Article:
f.Nature of the surface: The reflectionfrom surface varies based on the nature of land cover. The more reflection from the snow surface leads to low temperature accumulation. But the dense forest, which reflects less heat energy and absorbs more heat energy, leads to higher temperature.
g.Mountain barriers: If a wind or airmass blows towards the mountain, it influences the distribution of temperature on either side of the mountain.
For example, polar easterlies and blizzards are obstructed by Himalayas in Asia and Alps in Europe respectively. This leads to lower temperature in the northern slopes and higher temperature in the southern slopes of the respective mountains.
We all know that the temperature decreases with increasing altitude from the surface of the earth. The vertical decrease in temperature of troposphere is called as ‘Normal Lapse Rate’ or ‘vertical temperature (Figure 6.7) gradient’ at which the temperature reduces at the rate of 6.5 8C per 1000 meter of ascent. This is influenced by the following factors:
a. Amount of terrestrial radiation reaching the altitude and
b. Density of air to absorb the heat energy at higher altitude.
As both the above said factors decrease with altitude, the temperature also decreases (Figure 6.5).
If the temperature of Chennai (7 m) is 348C, calculate the temperature of Kodaikanal (2133m) using normal lapse rate.
The condition at which the temperature increases with altitude is called as ‘inversion of temperature’. In this condition, warm air lies over cold air.Theme park world free download.
The conditions for inversion of temperature are:
a. Long winter nights: The bottom layer of the atmosphere in contact with the ground is cooled and the upper layer remains relatively warm.
b. Cloudless sky: The higher amount of terrestrial radiation reaches the higher altitude which leads to lower temperature at low level due to clear sky.
c. Dry air near the surface: the dry air absorbs less terrestrial radiation and allows them to escape into space.
d. Snow covered ground: During night, due to terrestrial radiation and higher albedo, most of the heat is lost to the atmosphere and the surface is cooled.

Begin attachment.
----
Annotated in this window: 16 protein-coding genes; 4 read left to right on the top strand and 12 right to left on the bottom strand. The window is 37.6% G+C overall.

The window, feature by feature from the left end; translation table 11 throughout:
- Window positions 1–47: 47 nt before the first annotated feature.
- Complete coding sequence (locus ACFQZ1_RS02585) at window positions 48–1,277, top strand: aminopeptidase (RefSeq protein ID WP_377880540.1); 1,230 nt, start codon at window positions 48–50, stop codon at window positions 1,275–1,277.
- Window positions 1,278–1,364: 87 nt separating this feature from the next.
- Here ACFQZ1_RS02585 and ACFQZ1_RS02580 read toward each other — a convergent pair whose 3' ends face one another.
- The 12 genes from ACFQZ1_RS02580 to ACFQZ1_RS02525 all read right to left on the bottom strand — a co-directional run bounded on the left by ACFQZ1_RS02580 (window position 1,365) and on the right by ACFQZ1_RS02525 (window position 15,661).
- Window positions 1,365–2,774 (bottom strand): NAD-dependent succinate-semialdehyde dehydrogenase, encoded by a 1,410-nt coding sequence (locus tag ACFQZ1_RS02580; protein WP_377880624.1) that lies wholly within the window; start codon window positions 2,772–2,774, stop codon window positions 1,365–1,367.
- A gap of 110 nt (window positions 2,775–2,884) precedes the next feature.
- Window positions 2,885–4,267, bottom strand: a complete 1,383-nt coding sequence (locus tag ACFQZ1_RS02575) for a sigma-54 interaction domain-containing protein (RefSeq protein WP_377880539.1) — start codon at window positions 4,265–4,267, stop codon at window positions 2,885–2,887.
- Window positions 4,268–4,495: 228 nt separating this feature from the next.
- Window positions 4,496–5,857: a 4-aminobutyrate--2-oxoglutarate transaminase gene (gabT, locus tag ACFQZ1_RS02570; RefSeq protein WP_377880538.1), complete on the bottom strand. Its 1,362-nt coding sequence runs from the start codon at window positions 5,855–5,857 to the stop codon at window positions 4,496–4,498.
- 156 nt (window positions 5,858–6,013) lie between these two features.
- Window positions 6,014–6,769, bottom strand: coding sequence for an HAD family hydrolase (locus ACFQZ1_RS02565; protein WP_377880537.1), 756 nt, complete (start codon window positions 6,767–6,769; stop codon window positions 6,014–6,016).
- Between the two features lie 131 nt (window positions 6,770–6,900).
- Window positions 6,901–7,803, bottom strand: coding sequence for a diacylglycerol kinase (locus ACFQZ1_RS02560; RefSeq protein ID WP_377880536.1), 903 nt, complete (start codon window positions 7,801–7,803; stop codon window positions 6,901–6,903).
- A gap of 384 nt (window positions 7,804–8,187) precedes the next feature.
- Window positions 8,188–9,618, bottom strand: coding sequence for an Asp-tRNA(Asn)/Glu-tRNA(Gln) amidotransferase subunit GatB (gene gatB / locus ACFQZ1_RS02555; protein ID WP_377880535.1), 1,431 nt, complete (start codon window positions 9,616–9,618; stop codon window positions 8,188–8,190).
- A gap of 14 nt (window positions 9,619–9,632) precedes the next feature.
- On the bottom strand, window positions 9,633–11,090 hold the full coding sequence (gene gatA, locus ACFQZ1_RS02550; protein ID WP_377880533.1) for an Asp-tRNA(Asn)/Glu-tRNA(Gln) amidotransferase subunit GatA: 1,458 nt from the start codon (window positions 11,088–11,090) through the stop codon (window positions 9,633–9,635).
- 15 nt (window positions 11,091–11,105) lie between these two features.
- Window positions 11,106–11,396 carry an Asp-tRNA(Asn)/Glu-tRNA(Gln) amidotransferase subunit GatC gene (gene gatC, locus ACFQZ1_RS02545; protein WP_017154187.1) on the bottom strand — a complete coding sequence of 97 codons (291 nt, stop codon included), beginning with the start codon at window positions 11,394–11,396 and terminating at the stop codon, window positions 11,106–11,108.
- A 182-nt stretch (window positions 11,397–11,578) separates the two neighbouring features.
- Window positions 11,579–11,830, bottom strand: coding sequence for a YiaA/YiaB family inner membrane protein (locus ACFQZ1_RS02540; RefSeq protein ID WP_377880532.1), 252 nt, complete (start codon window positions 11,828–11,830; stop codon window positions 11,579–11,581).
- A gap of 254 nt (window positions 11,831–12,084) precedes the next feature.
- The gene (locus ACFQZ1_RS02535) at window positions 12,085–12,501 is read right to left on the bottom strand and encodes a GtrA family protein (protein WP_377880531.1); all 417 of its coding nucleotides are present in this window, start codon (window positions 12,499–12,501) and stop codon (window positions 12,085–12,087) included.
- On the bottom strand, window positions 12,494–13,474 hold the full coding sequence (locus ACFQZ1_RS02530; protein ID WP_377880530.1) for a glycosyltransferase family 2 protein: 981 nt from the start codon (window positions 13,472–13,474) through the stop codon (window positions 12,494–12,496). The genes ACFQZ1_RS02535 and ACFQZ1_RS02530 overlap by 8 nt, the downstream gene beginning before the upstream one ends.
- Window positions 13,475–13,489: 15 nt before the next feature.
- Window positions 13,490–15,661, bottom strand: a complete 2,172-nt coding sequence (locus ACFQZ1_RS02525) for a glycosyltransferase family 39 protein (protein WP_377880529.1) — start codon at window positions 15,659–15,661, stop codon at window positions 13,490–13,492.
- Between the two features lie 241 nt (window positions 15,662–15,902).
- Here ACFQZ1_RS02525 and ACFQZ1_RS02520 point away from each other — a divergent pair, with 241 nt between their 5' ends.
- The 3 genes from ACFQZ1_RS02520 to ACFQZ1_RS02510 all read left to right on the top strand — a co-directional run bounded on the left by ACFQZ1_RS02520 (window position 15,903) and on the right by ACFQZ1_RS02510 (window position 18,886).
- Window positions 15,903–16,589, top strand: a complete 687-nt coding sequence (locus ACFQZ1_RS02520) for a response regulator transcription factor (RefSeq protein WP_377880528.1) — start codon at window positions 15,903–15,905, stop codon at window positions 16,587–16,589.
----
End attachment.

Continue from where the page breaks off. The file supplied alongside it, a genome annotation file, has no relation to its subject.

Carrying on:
e. Formation of fronts: the movement of warm air over the cold air during the formation of the various fronts leads to inversion condition.
f. Mountain wind: The subsidence of cold mountain wind at the early morning leads to the displacement of warm air from the valley to higher altitude. This type of inversion is called as ‘valley inversion’.
The earth has been divided into three heat zones according the amount of insolation received. These are the Torrid Zone, the Temperate zone and the Frigid Zone.
The zone lying between the Tropic of cancer and Tropic of Capricorn is called ‘Torrid zone’ (Figure 6.8). The sun’s rays are vertical throughout the year and it receives maximum insolation. Thus, this is the hottest zone.
The temperate zone lies between the Tropic of Cancer and Arctic Circle in the northern hemisphere and the Tropic of Capricorn and Antarctic circle in the southern hemisphere. This region never experiences over head sun light but experiences longer days and shorter nights during summer and vice versa during winter. This region experiences moderate temperature and is therefore called as ‘Temperate zone’.
The region between North pole and Arctic Circle in the northern hemisphere and South pole and Antarctic Circle in the southern hemisphere is called ‘Polar Zone’. This region always receives more oblique rays of the sun and so the temperature is very low. It is the coldest zone. This region experiences 24 hours of day and night during peak summer and winter respectively.
From the above discussion, it is clear that the energy for the earth is from the sun.
Green House Effect: As seen in theheat budget, the longer wavelengths are absorbed by greenhouse gases in the atmosphere, increases the temperature of atmosphere. These greenhouse gases act like a green house and retains some of the heat energy would otherwise be lost to space. The retaining of heat energy by the atmosphere is called the ‘greenhouse effect’.
Global warming is observed in a century scale. The temperature increase over theyearshas been due to the green house gas concentration such as carbon dioxide (CO2), water vapour, methane and ozone. Greenhouse gases are those gases that contribute to the greenhouse effect. The largest contributing source of greenhouse gas is the burning of fossil fuels leading to the emission of carbon dioxide from industries, automobiles and domestic.
An urban heat island is an urban area or metropolitan area that is significantly warmer than its surrounding rural area due to high concentration of high rise concrete buildings, metal roads, sparse vegetation cover and less exposure of soil. These factors cause urban regions to become warmer than their rural surroundings, forming an “island” of higher temperatures (Figure. 6.9).
Ways to reduce the impact of urban heat island:
a.Increase shade around your home: Planting trees and other vegetation, provides shade and cooling effect through evapotranspiration and it lowers the surface and air temperature.
b.Install green and cool roofs.
c.Use energy-efficient appliances and equipments.
d.Shift all industries away from the urban area.
e.Reduce emission from automobiles.